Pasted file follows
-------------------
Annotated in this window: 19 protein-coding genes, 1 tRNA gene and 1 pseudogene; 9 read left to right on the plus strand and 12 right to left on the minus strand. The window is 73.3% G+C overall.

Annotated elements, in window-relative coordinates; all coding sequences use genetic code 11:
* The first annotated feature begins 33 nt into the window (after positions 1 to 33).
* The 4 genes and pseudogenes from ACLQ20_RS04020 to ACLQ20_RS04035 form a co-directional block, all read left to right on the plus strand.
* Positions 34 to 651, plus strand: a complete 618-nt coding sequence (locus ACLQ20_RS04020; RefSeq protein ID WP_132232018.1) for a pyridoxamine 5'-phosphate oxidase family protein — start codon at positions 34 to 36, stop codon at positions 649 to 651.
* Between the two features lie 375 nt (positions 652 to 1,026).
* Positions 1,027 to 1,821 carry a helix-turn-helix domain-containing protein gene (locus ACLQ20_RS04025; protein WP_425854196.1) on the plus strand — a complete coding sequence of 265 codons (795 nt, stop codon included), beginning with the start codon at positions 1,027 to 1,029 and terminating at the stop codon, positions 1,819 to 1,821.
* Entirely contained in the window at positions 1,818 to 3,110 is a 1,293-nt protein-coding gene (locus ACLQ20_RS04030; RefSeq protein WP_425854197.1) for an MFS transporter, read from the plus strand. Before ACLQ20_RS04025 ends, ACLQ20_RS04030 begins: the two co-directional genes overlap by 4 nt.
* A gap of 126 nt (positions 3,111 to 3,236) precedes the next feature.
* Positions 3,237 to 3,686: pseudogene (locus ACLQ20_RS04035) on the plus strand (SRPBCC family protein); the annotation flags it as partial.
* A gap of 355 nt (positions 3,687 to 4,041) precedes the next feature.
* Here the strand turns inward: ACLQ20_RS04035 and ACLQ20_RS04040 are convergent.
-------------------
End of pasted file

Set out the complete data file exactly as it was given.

Annotated in this window: 19 protein-coding genes, 1 tRNA gene and 1 pseudogene; 9 read left to right on the plus strand and 12 right to left on the minus strand. The window is 73.3% G+C overall.

Annotated elements, in window-relative coordinates; all coding sequences use genetic code 11:
* The first annotated feature begins 33 nt into the window (after positions 1 to 33).
* The 4 genes and pseudogenes from ACLQ20_RS04020 to ACLQ20_RS04035 form a co-directional block, all read left to right on the plus strand.
* Positions 34 to 651, plus strand: a complete 618-nt coding sequence (locus ACLQ20_RS04020; RefSeq protein ID WP_132232018.1) for a pyridoxamine 5'-phosphate oxidase family protein — start codon at positions 34 to 36, stop codon at positions 649 to 651.
* Between the two features lie 375 nt (positions 652 to 1,026).
* Positions 1,027 to 1,821 carry a helix-turn-helix domain-containing protein gene (locus ACLQ20_RS04025; protein WP_425854196.1) on the plus strand — a complete coding sequence of 265 codons (795 nt, stop codon included), beginning with the start codon at positions 1,027 to 1,029 and terminating at the stop codon, positions 1,819 to 1,821.
* Entirely contained in the window at positions 1,818 to 3,110 is a 1,293-nt protein-coding gene (locus ACLQ20_RS04030; RefSeq protein WP_425854197.1) for an MFS transporter, read from the plus strand. Before ACLQ20_RS04025 ends, ACLQ20_RS04030 begins: the two co-directional genes overlap by 4 nt.
* A gap of 126 nt (positions 3,111 to 3,236) precedes the next feature.
* Positions 3,237 to 3,686: pseudogene (locus ACLQ20_RS04035) on the plus strand (SRPBCC family protein); the annotation flags it as partial.
* A gap of 355 nt (positions 3,687 to 4,041) precedes the next feature.
* Here the strand turns inward: ACLQ20_RS04035 and ACLQ20_RS04040 are convergent.